It doesn’t seem fair that people only get to talk to a therapist AFTER the whole ordeal of finding one. Arguably this is the hardest part, and it’d be great to have someone guide you through. Here’s some tips I think will be helpful for anyone seeking out therapy, whether it’s the first time or the fourteenth time. You can do the steps in a different order or skip some of them, whatever meets your needs, but here’s a basic overview.

Step 1. Decide why you want to go to therapy.

You’re likely going to need to give 1-2 sentences to a prospective therapist about what you want, and it’s a good idea to have a basic understanding of this because it’ll help you narrow your search. If you have a simple, concrete reason, such as a recent death in your family, this may be easy to do. If you’re dealing with a lot of feelings at once, try to think about what’s most distressing to you right now, whether that’s an incident that happened to you (being abused, divorce/breakup, COVID-19, losing your job) or your symptoms (not being able to get out of bed in the morning, feeling anxious, panic attacks, flashbacks/reminders of things, having trouble in relationships, thoughts you can’t control).

This will be like your elevator speech when you contact therapists and fill out intake paperwork. It’s also OK if you aren’t comfortable sharing everything right away or writing it on an intake form, you can be vague and say things like “relationship problems” if you’ve been in an abusive relationship, or say “trauma” if you were attacked, raped or molested.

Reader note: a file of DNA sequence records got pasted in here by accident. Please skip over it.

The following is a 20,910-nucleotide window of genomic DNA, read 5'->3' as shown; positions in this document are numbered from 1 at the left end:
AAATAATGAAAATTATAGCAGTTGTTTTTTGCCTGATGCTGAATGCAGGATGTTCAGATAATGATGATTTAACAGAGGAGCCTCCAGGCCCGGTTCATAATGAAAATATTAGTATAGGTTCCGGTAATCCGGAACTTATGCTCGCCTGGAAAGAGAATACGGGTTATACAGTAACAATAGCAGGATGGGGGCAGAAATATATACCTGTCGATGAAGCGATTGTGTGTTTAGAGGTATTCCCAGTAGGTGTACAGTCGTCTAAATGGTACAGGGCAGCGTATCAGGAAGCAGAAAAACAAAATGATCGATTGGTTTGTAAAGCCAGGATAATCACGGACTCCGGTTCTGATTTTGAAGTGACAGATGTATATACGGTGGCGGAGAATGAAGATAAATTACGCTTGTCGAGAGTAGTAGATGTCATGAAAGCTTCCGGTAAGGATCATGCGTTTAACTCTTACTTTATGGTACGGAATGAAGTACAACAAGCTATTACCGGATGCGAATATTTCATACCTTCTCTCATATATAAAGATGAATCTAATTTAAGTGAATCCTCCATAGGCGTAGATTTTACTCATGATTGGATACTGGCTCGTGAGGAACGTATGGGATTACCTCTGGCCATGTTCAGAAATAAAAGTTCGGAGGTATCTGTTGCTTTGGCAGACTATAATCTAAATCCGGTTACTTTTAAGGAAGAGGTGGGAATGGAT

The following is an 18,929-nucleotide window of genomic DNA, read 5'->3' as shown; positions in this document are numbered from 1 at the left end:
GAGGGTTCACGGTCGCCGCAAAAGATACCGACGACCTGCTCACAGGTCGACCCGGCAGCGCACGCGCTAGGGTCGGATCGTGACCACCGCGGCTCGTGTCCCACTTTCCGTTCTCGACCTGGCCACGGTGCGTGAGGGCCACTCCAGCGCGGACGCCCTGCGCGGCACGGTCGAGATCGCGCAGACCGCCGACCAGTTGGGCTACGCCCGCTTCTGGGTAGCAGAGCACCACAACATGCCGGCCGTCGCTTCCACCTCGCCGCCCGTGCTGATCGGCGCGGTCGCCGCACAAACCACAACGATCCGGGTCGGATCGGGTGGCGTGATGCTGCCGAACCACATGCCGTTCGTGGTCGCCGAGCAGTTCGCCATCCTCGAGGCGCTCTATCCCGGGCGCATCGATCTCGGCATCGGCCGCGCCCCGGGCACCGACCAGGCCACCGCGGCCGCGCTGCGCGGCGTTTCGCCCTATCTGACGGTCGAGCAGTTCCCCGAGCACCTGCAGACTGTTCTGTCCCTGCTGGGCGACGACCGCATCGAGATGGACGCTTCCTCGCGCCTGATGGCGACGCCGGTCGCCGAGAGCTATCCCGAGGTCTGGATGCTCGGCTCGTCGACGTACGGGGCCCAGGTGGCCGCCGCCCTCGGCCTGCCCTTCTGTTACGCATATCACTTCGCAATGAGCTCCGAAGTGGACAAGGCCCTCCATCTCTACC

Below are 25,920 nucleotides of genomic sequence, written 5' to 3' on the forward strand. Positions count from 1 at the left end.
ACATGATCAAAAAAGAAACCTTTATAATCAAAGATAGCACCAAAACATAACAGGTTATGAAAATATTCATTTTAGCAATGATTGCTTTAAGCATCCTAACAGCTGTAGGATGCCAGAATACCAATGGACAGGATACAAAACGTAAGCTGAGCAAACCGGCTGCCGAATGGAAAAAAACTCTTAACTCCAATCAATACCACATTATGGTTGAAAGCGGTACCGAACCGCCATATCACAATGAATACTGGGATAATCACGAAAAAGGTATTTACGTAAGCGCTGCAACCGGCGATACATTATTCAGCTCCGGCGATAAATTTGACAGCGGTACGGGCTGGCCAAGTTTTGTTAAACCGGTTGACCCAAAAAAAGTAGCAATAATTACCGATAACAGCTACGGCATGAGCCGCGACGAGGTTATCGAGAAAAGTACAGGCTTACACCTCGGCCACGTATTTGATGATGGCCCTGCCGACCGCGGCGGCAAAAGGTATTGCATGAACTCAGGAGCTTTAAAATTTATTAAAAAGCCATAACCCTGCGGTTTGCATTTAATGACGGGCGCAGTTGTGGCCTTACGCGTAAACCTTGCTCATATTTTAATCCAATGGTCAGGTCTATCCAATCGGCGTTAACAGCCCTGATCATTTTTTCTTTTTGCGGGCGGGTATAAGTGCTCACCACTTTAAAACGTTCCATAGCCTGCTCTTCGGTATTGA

You’ll also want to decide if you want to do family therapy (you and another family member), couples therapy (you and your partner), or individual therapy (just you). If you want to seek out a person who can prescribe you meds or a therapist with a specific type of credentials, make sure you understand what those are as well. Here’s a little guide I wrote on therapist credentials. If you just want individual therapy and all the credentials are overwhelming, it’s ok to just pick whatever therapist looks like a good fit and works with your insurance/budget too. Just know that some therapists cannot prescribe meds and some can.

Step 2. Make your budget and check your insurance (if you have it).

This step can be switched around with Step 3, depending on what works best for you. You may want to look at therapy prices before making your budget so you can be realistic about what’s out there. Therapy can be expensive, but there’s lots of options that exist for low-cost therapy and working around your insurance, as well as ways to get therapy without insurance.

If you have insurance, call your insurance provider (using the number on the back of your card) and ask what your mental health coverage is. They will probably tell you some information about copays and deductibles, and that’ll give you an idea of what you may be able to afford. If those terms are total gibberish to you, check out this resource on basic insurance terms. Be sure to ask them if they cover the type of therapy you want to do – couples, family, or individual. You can also do a search on therapy websites (I’ll list these on Step 3) to see what therapists in your area accept your insurance, and ask them to do a “benefits check” on your insurance to tell you what you’ll likely pay per session. It’s a good idea to both check with the therapist and with your insurance to get the most accurate picture of what you’ll pay. It’s a very normal question to ask a therapist and they should be able to give you some answer.